Sunday, 28 June 2015

The gospel is at the heart of Christian Unity.

A talk given at the Bury St Edmunds Come Together event.

Philippians 1.27-30

Great to be here, together with other brothers and sisters.

For the last 1000 years, Christianity has had a privileged position in this country. 

It has been the established religion of our nation
Our monarchs have been crowned by our church leaders
We have bishops in the Houses of Parliament
Many of our laws are rooted in biblical truths

But that is all changing rapidly

I predicted about 25 years ago that in 100 years’ time Christians would be some of those few strange people who – among other things – believed in life long monogamous partnership between one man and one woman. I stick by that prediction, apart from the 100 year bit.

And I would make another prediction. In 50 years’ time Christians will be that strange group of people who make babies the old fashioned way! The new normal will be that sperms and eggs are first frozen, then chosen, possibly genetically engineered and implanted in a uterus. Sex will be purely recreational. And we will live in a society which will think we are socially irresponsible not to give the tablet to our 93 year old parent who is suffering from Alzheimer’s.  

We face astonishing challenges. There is the population explosion. In 2000 there were 6 billion people alive on this planet. Today, 15 years later, there are 7 billion. There is the development of technology. We’ve had to make up parenting as we go along. The rules that we laid down 5 years ago when our now 19 year old was 14 (he was only allowed to go online on the computer in the main room) are meaningless to our now 14 year old, with smart phones and 24 hour access to the internet. And how do we begin to cope with the idea of robotic bodies controlled by an implanted human mind?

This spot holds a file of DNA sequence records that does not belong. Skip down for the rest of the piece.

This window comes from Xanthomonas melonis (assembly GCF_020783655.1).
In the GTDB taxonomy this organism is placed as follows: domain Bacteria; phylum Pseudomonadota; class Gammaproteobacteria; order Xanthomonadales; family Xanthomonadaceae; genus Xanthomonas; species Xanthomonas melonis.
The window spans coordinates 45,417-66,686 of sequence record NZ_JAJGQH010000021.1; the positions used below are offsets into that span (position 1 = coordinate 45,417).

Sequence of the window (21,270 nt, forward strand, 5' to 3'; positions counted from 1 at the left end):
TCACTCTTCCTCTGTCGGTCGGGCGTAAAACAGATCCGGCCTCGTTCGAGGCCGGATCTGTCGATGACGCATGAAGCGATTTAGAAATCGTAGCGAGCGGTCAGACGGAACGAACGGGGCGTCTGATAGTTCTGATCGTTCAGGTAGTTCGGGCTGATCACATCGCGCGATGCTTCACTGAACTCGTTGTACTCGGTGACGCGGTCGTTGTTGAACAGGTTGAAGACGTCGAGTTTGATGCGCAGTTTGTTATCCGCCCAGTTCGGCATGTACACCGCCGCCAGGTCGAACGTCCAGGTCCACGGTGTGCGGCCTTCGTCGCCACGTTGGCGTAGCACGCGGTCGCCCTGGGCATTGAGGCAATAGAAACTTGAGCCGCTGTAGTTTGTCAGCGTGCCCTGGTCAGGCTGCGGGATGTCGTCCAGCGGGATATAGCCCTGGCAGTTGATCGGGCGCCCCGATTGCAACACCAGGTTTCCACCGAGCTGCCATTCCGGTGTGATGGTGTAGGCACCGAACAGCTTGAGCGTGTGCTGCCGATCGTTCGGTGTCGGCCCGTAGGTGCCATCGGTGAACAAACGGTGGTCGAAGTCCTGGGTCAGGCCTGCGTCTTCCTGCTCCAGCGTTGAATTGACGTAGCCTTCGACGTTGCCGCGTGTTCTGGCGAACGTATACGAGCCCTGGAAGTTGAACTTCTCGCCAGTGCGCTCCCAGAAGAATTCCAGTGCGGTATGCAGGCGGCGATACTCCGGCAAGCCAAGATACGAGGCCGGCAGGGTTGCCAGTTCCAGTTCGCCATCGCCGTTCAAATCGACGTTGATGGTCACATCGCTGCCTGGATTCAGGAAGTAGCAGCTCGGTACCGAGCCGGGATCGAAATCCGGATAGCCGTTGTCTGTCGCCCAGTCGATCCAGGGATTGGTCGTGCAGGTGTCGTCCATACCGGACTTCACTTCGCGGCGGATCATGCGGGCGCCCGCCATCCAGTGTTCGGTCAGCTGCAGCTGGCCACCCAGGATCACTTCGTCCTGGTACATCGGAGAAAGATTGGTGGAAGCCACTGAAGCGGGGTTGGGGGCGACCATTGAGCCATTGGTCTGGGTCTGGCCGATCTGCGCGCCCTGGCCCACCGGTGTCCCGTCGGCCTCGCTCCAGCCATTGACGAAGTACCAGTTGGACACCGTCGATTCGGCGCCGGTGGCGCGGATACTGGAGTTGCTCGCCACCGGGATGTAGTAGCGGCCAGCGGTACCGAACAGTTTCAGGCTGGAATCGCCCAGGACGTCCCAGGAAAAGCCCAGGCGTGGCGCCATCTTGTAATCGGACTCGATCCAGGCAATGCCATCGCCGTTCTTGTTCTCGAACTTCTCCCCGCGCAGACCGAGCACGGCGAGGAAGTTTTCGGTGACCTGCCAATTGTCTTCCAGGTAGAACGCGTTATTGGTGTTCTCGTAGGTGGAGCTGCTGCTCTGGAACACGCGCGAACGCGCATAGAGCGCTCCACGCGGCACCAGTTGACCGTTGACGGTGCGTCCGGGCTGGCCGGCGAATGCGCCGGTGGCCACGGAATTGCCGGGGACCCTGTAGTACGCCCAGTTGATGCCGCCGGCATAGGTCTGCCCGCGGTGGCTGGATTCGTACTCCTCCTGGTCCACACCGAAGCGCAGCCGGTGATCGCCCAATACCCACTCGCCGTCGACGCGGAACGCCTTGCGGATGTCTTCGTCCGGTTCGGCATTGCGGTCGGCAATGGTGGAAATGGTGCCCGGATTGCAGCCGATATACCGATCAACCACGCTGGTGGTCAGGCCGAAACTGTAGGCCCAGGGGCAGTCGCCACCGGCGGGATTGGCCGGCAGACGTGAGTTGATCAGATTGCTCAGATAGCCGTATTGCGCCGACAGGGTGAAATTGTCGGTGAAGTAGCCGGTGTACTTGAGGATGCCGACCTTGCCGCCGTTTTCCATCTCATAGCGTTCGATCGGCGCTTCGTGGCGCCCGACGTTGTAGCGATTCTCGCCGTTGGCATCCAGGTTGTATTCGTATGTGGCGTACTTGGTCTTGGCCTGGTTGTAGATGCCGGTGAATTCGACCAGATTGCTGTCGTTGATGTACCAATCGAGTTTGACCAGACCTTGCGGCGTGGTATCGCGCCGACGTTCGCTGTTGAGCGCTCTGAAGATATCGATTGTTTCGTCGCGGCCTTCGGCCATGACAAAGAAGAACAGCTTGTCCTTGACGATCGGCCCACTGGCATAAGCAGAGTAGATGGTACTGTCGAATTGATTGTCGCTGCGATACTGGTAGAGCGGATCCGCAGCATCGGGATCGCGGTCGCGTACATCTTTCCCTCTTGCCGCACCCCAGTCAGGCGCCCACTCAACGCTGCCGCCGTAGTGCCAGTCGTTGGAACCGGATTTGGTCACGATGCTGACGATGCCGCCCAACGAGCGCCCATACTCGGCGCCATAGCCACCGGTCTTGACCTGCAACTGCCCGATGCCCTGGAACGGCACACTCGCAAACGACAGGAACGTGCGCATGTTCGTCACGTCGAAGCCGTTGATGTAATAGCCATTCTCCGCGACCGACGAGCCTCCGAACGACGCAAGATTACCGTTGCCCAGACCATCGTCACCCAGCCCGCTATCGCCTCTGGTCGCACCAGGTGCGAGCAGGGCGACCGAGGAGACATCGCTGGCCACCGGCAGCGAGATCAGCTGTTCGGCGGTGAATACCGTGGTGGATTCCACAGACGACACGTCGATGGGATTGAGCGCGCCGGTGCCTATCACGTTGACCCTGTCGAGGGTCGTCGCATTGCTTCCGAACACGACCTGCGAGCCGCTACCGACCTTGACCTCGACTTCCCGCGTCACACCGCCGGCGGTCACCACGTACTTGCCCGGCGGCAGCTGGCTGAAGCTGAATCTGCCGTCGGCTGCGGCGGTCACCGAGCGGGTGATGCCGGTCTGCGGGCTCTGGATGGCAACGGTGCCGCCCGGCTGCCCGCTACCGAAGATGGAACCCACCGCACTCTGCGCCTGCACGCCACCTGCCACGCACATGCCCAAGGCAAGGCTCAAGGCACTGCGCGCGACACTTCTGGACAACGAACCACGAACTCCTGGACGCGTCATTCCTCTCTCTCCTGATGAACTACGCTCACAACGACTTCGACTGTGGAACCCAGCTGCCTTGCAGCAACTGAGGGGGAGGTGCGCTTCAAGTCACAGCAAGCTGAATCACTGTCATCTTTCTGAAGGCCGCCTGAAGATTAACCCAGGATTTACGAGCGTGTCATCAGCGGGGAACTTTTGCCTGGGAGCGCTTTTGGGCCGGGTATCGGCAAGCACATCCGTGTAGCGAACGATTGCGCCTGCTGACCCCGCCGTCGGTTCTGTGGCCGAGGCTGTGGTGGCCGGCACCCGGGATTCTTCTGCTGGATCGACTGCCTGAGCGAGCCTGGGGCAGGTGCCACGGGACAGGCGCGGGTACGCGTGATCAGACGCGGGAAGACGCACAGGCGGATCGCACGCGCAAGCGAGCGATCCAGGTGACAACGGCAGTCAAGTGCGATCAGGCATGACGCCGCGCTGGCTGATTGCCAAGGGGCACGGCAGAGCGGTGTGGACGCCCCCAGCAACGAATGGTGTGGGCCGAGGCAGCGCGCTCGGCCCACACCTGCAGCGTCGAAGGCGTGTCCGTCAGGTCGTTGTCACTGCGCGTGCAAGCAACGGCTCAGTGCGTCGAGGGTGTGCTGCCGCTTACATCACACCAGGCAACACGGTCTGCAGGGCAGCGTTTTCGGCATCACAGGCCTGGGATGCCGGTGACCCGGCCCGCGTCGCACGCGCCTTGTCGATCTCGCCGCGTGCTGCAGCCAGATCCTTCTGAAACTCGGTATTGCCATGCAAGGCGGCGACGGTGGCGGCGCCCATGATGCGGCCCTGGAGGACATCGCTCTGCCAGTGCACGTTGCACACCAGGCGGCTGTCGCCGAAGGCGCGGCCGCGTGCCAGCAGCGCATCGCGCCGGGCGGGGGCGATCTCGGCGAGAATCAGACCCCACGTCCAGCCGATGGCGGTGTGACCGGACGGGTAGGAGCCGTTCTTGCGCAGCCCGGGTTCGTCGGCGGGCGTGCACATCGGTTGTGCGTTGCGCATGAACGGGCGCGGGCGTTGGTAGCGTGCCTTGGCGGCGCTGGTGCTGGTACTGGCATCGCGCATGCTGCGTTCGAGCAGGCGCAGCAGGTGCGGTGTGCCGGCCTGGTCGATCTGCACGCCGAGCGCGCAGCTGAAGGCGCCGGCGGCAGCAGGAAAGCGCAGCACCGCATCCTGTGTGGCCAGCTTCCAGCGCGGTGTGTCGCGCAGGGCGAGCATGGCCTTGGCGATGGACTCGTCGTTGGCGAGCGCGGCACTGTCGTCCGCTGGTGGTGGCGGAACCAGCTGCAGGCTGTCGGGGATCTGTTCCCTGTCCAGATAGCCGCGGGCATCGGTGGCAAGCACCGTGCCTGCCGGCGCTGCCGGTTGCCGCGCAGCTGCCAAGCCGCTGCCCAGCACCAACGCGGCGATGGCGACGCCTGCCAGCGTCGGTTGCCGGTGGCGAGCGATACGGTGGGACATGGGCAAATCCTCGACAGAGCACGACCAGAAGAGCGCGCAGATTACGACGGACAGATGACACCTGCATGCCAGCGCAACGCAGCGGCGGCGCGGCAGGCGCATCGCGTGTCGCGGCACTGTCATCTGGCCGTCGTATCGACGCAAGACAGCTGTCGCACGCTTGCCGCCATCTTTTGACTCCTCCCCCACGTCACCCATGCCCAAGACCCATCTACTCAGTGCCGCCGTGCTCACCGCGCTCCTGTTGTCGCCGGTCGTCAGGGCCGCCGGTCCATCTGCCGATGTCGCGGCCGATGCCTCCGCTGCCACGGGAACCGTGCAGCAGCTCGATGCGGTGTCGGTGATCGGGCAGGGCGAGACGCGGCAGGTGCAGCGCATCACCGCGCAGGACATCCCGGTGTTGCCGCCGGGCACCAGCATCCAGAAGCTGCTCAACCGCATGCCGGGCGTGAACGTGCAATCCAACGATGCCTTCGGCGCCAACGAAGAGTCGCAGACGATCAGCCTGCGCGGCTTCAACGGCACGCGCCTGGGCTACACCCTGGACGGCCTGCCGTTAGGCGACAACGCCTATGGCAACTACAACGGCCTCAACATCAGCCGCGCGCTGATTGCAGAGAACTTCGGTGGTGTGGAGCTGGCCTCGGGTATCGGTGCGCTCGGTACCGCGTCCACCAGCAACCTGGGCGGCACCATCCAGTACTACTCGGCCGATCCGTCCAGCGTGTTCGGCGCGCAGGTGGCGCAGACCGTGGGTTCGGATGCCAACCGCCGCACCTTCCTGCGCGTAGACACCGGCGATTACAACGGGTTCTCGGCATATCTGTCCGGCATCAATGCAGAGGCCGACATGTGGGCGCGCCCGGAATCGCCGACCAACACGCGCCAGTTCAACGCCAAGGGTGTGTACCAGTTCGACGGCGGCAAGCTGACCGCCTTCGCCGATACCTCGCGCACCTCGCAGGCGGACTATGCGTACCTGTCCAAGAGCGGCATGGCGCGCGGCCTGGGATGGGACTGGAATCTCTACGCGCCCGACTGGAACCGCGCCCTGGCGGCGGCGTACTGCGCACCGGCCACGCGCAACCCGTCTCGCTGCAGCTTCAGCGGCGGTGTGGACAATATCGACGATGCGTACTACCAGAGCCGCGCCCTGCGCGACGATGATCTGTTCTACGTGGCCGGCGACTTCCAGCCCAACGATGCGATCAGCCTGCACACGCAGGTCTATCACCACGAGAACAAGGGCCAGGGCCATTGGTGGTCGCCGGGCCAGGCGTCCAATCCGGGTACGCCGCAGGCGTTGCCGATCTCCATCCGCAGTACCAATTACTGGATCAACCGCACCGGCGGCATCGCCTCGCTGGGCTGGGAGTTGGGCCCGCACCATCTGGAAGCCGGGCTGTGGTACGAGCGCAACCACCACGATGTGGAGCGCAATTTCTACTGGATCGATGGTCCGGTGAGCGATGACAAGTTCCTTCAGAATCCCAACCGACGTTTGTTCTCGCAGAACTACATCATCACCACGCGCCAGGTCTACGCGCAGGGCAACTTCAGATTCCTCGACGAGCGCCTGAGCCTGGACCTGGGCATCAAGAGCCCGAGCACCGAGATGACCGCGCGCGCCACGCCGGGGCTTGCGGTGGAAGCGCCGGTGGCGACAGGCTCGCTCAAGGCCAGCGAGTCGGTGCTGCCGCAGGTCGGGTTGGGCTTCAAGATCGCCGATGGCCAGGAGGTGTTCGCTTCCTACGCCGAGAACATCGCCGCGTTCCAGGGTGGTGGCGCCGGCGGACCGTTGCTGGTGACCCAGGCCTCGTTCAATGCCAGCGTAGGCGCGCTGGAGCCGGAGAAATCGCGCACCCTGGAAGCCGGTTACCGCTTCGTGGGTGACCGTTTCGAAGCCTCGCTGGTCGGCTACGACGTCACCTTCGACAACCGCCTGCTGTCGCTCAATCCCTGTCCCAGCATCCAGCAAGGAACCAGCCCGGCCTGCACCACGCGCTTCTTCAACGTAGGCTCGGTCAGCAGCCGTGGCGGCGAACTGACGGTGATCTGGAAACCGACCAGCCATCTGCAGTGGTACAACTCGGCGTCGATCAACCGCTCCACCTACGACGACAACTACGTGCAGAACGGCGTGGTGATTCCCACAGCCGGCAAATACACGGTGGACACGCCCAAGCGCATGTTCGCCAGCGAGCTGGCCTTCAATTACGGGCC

And perhaps as we face extraordinary change, we are tempted to despair. 

There is so much that we could disagree on – even on quite fundamental issues. 
We struggle to find agreement on the roles of men and women. How do we address bio-ethical issues not even dreamt of 100 years ago, let alone 2000 years ago? 

How is the Christian faith going to survive here in the west, when our society has made the individual's freedom to live out their desires its god. 

Are we going to tear ourselves apart?
Are we going to be rejected as irrelevant and reactionary? 

Or to put this another way:
What will keep us united as we have to cope with issues that make today's divisive issues look like a stroll in the park?
What will keep us firm when the privileges of power are stripped away from us and we face potential hostility and certain ridicule?

We need to turn to Philippians 1. 27-30

‘Live lives worthy of the gospel’. In that way, says Paul, I know that you will stand firm in one Spirit, that you will strive side by side for the faith of the gospel’.  

I love that.

What is consistent about what the church offered to the world in AD50, with what we offer to the world today and what we will offer to the world in 1000 years time, if the Lord has not returned by then.